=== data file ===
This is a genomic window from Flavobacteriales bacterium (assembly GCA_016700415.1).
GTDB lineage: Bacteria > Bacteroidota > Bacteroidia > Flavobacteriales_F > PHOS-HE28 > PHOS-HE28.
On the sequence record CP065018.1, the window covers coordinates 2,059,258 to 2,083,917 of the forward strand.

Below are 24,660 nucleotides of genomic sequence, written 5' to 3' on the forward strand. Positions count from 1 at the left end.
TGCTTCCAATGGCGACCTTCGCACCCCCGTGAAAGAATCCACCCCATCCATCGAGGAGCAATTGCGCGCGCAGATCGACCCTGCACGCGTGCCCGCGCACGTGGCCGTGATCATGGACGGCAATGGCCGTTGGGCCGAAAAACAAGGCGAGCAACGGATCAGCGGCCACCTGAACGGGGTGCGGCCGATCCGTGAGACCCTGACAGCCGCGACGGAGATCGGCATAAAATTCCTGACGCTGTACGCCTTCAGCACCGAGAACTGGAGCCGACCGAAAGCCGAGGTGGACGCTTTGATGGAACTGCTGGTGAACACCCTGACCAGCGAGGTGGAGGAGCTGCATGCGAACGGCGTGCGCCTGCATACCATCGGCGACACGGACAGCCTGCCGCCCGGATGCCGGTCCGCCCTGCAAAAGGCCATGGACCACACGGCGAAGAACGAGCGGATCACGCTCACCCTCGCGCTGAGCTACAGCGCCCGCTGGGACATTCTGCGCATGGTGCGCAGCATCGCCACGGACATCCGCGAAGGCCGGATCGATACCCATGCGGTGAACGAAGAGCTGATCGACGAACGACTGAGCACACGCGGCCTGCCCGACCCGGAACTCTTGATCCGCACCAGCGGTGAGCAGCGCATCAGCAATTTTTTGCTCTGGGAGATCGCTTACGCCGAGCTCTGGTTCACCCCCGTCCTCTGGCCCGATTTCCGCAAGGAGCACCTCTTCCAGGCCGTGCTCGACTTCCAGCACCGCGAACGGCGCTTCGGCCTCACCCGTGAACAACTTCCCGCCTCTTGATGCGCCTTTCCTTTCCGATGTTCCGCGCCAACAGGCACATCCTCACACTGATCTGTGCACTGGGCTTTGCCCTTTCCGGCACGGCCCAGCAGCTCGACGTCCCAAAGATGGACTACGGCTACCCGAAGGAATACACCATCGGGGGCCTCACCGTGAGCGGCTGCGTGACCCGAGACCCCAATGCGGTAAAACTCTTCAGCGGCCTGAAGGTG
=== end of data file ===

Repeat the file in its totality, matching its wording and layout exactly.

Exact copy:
This is a genomic window from Flavobacteriales bacterium (assembly GCA_016700415.1).
GTDB lineage: Bacteria > Bacteroidota > Bacteroidia > Flavobacteriales_F > PHOS-HE28 > PHOS-HE28.
On the sequence record CP065018.1, the window covers coordinates 2,059,258 to 2,083,917 of the forward strand.

Below are 24,660 nucleotides of genomic sequence, written 5' to 3' on the forward strand. Positions count from 1 at the left end.
TGCTTCCAATGGCGACCTTCGCACCCCCGTGAAAGAATCCACCCCATCCATCGAGGAGCAATTGCGCGCGCAGATCGACCCTGCACGCGTGCCCGCGCACGTGGCCGTGATCATGGACGGCAATGGCCGTTGGGCCGAAAAACAAGGCGAGCAACGGATCAGCGGCCACCTGAACGGGGTGCGGCCGATCCGTGAGACCCTGACAGCCGCGACGGAGATCGGCATAAAATTCCTGACGCTGTACGCCTTCAGCACCGAGAACTGGAGCCGACCGAAAGCCGAGGTGGACGCTTTGATGGAACTGCTGGTGAACACCCTGACCAGCGAGGTGGAGGAGCTGCATGCGAACGGCGTGCGCCTGCATACCATCGGCGACACGGACAGCCTGCCGCCCGGATGCCGGTCCGCCCTGCAAAAGGCCATGGACCACACGGCGAAGAACGAGCGGATCACGCTCACCCTCGCGCTGAGCTACAGCGCCCGCTGGGACATTCTGCGCATGGTGCGCAGCATCGCCACGGACATCCGCGAAGGCCGGATCGATACCCATGCGGTGAACGAAGAGCTGATCGACGAACGACTGAGCACACGCGGCCTGCCCGACCCGGAACTCTTGATCCGCACCAGCGGTGAGCAGCGCATCAGCAATTTTTTGCTCTGGGAGATCGCTTACGCCGAGCTCTGGTTCACCCCCGTCCTCTGGCCCGATTTCCGCAAGGAGCACCTCTTCCAGGCCGTGCTCGACTTCCAGCACCGCGAACGGCGCTTCGGCCTCACCCGTGAACAACTTCCCGCCTCTTGATGCGCCTTTCCTTTCCGATGTTCCGCGCCAACAGGCACATCCTCACACTGATCTGTGCACTGGGCTTTGCCCTTTCCGGCACGGCCCAGCAGCTCGACGTCCCAAAGATGGACTACGGCTACCCGAAGGAATACACCATCGGGGGCCTCACCGTGAGCGGCTGCGTGACCCGAGACCCCAATGCGGTAAAACTCTTCAGCGGCCTGAAGGTG